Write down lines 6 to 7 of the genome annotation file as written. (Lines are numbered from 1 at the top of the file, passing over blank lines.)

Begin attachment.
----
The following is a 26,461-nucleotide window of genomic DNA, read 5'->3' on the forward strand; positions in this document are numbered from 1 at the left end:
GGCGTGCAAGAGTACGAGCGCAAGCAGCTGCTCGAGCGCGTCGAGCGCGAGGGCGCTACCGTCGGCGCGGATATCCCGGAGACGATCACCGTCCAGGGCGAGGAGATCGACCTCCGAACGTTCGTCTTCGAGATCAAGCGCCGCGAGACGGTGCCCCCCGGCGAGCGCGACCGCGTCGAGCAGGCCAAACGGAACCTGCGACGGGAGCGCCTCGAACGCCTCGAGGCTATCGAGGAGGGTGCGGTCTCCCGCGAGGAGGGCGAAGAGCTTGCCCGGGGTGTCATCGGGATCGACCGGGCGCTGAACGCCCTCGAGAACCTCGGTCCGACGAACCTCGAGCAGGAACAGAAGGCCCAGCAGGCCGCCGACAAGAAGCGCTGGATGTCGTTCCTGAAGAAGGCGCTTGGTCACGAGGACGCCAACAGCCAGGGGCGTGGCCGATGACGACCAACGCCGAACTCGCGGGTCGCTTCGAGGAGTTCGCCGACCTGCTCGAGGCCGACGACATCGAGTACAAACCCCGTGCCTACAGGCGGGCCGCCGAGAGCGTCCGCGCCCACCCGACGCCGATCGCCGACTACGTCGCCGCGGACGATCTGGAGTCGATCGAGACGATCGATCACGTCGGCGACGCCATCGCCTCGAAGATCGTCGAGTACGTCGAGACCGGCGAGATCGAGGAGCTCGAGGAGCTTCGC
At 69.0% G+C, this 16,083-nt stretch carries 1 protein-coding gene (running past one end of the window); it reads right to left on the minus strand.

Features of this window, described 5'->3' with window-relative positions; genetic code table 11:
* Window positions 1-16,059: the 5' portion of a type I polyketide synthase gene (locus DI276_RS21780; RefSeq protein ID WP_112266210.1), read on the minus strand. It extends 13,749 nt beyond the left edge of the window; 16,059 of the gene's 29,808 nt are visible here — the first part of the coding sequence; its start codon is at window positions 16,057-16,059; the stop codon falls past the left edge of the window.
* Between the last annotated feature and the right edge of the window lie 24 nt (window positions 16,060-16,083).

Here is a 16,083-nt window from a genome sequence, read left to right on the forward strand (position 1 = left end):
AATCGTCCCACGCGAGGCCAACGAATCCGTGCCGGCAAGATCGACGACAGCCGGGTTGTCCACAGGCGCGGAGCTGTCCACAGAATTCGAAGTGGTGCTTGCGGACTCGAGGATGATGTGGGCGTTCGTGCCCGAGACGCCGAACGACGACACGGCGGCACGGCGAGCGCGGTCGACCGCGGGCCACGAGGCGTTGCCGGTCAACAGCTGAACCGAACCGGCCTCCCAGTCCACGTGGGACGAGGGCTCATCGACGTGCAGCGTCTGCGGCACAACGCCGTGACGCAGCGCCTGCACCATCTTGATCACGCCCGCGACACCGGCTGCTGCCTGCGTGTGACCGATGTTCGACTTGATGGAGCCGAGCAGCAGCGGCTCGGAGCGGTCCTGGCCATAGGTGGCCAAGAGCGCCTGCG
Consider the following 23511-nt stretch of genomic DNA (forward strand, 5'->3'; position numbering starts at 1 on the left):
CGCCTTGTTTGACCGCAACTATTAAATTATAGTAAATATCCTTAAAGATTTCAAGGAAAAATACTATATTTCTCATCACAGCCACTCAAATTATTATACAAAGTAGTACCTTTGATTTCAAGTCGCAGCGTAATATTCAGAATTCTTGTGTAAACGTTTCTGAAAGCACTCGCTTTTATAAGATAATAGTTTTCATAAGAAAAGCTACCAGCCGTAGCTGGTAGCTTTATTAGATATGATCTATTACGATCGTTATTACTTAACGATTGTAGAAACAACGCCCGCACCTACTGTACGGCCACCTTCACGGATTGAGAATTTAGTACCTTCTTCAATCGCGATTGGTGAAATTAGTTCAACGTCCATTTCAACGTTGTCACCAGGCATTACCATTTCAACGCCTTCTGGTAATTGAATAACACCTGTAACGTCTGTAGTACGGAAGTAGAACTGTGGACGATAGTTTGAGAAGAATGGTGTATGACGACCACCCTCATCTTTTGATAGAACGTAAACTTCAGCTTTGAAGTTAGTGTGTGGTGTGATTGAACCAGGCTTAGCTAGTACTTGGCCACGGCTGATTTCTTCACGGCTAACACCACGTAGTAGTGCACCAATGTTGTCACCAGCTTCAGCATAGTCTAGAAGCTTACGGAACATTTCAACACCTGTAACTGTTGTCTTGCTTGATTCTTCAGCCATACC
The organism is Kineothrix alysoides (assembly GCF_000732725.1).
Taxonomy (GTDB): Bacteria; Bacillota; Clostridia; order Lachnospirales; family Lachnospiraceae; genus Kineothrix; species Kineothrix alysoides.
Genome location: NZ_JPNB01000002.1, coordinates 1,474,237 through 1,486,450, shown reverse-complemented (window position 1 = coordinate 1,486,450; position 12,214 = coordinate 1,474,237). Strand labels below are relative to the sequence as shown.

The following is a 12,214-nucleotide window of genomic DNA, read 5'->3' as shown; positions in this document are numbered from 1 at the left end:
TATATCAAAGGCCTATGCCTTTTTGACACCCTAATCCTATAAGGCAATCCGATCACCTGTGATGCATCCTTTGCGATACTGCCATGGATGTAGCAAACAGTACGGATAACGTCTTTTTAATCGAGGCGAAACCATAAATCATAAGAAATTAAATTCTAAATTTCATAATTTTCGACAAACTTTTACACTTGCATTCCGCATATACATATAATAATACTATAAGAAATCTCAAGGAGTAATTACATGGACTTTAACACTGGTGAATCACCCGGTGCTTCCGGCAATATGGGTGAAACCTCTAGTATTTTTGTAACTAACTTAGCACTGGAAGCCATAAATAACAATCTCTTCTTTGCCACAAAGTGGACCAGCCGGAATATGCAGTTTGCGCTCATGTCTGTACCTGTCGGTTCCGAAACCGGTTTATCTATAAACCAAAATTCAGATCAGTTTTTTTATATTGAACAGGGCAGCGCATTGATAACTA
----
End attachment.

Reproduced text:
* Between the last annotated feature and the right edge of the window lie 24 nt (window positions 16,060-16,083).

Here is a 16,083-nt window from a genome sequence, read left to right on the forward strand (position 1 = left end):